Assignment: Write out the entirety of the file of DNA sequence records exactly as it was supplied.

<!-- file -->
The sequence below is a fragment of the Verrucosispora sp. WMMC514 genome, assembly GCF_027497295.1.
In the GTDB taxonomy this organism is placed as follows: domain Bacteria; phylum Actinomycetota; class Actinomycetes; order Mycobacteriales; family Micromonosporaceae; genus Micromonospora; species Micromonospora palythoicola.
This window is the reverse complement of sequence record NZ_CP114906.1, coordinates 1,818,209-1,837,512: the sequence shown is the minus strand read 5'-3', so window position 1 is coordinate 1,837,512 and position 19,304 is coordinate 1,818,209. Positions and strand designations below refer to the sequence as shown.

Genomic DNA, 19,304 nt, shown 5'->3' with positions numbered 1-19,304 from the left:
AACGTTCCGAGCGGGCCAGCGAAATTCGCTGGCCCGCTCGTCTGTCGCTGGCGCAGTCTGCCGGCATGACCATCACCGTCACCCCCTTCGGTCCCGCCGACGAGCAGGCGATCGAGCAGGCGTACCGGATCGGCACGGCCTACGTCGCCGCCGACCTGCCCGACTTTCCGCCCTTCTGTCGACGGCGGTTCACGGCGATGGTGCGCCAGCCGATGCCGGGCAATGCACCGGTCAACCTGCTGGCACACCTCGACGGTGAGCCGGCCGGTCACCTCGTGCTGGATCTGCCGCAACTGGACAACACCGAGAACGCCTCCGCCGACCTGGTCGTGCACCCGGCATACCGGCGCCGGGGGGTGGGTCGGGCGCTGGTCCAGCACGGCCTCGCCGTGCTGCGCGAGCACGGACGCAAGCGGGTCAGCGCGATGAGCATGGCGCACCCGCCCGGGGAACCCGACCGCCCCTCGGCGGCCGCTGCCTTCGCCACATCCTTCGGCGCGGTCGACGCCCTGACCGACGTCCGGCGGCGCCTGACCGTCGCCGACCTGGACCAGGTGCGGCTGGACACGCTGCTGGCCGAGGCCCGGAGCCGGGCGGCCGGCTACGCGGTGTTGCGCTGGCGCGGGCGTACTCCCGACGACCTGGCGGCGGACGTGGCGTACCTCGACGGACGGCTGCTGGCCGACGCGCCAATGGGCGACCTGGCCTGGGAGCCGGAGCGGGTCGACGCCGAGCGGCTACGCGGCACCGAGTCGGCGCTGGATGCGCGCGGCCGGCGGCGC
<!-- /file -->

The sequence below is a fragment of the Verrucosispora sp. WMMC514 genome, assembly GCF_027497295.1.
In the GTDB taxonomy this organism is placed as follows: domain Bacteria; phylum Actinomycetota; class Actinomycetes; order Mycobacteriales; family Micromonosporaceae; genus Micromonospora; species Micromonospora palythoicola.
This window is the reverse complement of sequence record NZ_CP114906.1, coordinates 1,818,209-1,837,512: the sequence shown is the minus strand read 5'-3', so window position 1 is coordinate 1,837,512 and position 19,304 is coordinate 1,818,209. Positions and strand designations below refer to the sequence as shown.

Genomic DNA, 19,304 nt, shown 5'->3' with positions numbered 1-19,304 from the left:
AACGTTCCGAGCGGGCCAGCGAAATTCGCTGGCCCGCTCGTCTGTCGCTGGCGCAGTCTGCCGGCATGACCATCACCGTCACCCCCTTCGGTCCCGCCGACGAGCAGGCGATCGAGCAGGCGTACCGGATCGGCACGGCCTACGTCGCCGCCGACCTGCCCGACTTTCCGCCCTTCTGTCGACGGCGGTTCACGGCGATGGTGCGCCAGCCGATGCCGGGCAATGCACCGGTCAACCTGCTGGCACACCTCGACGGTGAGCCGGCCGGTCACCTCGTGCTGGATCTGCCGCAACTGGACAACACCGAGAACGCCTCCGCCGACCTGGTCGTGCACCCGGCATACCGGCGCCGGGGGGTGGGTCGGGCGCTGGTCCAGCACGGCCTCGCCGTGCTGCGCGAGCACGGACGCAAGCGGGTCAGCGCGATGAGCATGGCGCACCCGCCCGGGGAACCCGACCGCCCCTCGGCGGCCGCTGCCTTCGCCACATCCTTCGGCGCGGTCGACGCCCTGACCGACGTCCGGCGGCGCCTGACCGTCGCCGACCTGGACCAGGTGCGGCTGGACACGCTGCTGGCCGAGGCCCGGAGCCGGGCGGCCGGCTACGCGGTGTTGCGCTGGCGCGGGCGTACTCCCGACGACCTGGCGGCGGACGTGGCGTACCTCGACGGACGGCTGCTGGCCGACGCGCCAATGGGCGACCTGGCCTGGGAGCCGGAGCGGGTCGACGCCGAGCGGCTACGCGGCACCGAGTCGGCGCTGGATGCGCGCGGCCGGCGGCGC